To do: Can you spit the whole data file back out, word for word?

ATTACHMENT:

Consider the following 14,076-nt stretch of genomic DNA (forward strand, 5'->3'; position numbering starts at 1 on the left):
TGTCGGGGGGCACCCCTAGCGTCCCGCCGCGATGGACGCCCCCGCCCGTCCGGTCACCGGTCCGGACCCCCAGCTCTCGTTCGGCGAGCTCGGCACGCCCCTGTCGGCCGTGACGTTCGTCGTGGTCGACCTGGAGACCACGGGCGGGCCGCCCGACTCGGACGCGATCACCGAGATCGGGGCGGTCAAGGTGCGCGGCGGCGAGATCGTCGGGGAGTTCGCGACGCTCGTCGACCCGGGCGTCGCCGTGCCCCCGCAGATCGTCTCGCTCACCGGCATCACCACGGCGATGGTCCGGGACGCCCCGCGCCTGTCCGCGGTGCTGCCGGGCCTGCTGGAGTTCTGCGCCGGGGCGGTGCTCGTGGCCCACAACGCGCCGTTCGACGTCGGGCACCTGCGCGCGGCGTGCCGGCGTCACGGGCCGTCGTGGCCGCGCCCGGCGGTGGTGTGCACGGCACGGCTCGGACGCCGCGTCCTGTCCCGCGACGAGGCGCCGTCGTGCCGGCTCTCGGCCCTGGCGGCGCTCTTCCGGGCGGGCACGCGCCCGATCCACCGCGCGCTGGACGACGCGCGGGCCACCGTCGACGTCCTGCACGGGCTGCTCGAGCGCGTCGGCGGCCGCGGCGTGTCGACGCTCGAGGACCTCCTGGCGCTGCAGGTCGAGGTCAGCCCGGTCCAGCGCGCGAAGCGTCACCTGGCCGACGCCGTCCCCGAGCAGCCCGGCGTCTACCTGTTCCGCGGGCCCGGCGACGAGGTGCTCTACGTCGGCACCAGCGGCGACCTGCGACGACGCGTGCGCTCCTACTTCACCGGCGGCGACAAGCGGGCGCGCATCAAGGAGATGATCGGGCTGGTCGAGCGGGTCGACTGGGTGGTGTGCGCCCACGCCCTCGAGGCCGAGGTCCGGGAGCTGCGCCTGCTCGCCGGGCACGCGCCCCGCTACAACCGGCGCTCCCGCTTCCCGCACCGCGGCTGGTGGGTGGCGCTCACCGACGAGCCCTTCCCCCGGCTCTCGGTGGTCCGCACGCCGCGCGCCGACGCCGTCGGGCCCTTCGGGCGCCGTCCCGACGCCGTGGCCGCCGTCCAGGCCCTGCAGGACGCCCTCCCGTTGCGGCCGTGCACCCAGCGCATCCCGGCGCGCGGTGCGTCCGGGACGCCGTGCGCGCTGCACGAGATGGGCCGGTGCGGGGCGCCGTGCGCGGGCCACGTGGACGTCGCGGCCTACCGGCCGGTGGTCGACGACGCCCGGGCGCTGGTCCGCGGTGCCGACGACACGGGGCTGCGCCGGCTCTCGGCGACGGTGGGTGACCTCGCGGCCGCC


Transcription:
Consider the following 14,076-nt stretch of genomic DNA (forward strand, 5'->3'; position numbering starts at 1 on the left):
TGTCGGGGGGCACCCCTAGCGTCCCGCCGCGATGGACGCCCCCGCCCGTCCGGTCACCGGTCCGGACCCCCAGCTCTCGTTCGGCGAGCTCGGCACGCCCCTGTCGGCCGTGACGTTCGTCGTGGTCGACCTGGAGACCACGGGCGGGCCGCCCGACTCGGACGCGATCACCGAGATCGGGGCGGTCAAGGTGCGCGGCGGCGAGATCGTCGGGGAGTTCGCGACGCTCGTCGACCCGGGCGTCGCCGTGCCCCCGCAGATCGTCTCGCTCACCGGCATCACCACGGCGATGGTCCGGGACGCCCCGCGCCTGTCCGCGGTGCTGCCGGGCCTGCTGGAGTTCTGCGCCGGGGCGGTGCTCGTGGCCCACAACGCGCCGTTCGACGTCGGGCACCTGCGCGCGGCGTGCCGGCGTCACGGGCCGTCGTGGCCGCGCCCGGCGGTGGTGTGCACGGCACGGCTCGGACGCCGCGTCCTGTCCCGCGACGAGGCGCCGTCGTGCCGGCTCTCGGCCCTGGCGGCGCTCTTCCGGGCGGGCACGCGCCCGATCCACCGCGCGCTGGACGACGCGCGGGCCACCGTCGACGTCCTGCACGGGCTGCTCGAGCGCGTCGGCGGCCGCGGCGTGTCGACGCTCGAGGACCTCCTGGCGCTGCAGGTCGAGGTCAGCCCGGTCCAGCGCGCGAAGCGTCACCTGGCCGACGCCGTCCCCGAGCAGCCCGGCGTCTACCTGTTCCGCGGGCCCGGCGACGAGGTGCTCTACGTCGGCACCAGCGGCGACCTGCGACGACGCGTGCGCTCCTACTTCACCGGCGGCGACAAGCGGGCGCGCATCAAGGAGATGATCGGGCTGGTCGAGCGGGTCGACTGGGTGGTGTGCGCCCACGCCCTCGAGGCCGAGGTCCGGGAGCTGCGCCTGCTCGCCGGGCACGCGCCCCGCTACAACCGGCGCTCCCGCTTCCCGCACCGCGGCTGGTGGGTGGCGCTCACCGACGAGCCCTTCCCCCGGCTCTCGGTGGTCCGCACGCCGCGCGCCGACGCCGTCGGGCCCTTCGGGCGCCGTCCCGACGCCGTGGCCGCCGTCCAGGCCCTGCAGGACGCCCTCCCGTTGCGGCCGTGCACCCAGCGCATCCCGGCGCGCGGTGCGTCCGGGACGCCGTGCGCGCTGCACGAGATGGGCCGGTGCGGGGCGCCGTGCGCGGGCCACGTGGACGTCGCGGCCTACCGGCCGGTGGTCGACGACGCCCGGGCGCTGGTCCGCGGTGCCGACGACACGGGGCTGCGCCGGCTCTCGGCGACGGTGGGTGACCTCGCGGCCGCC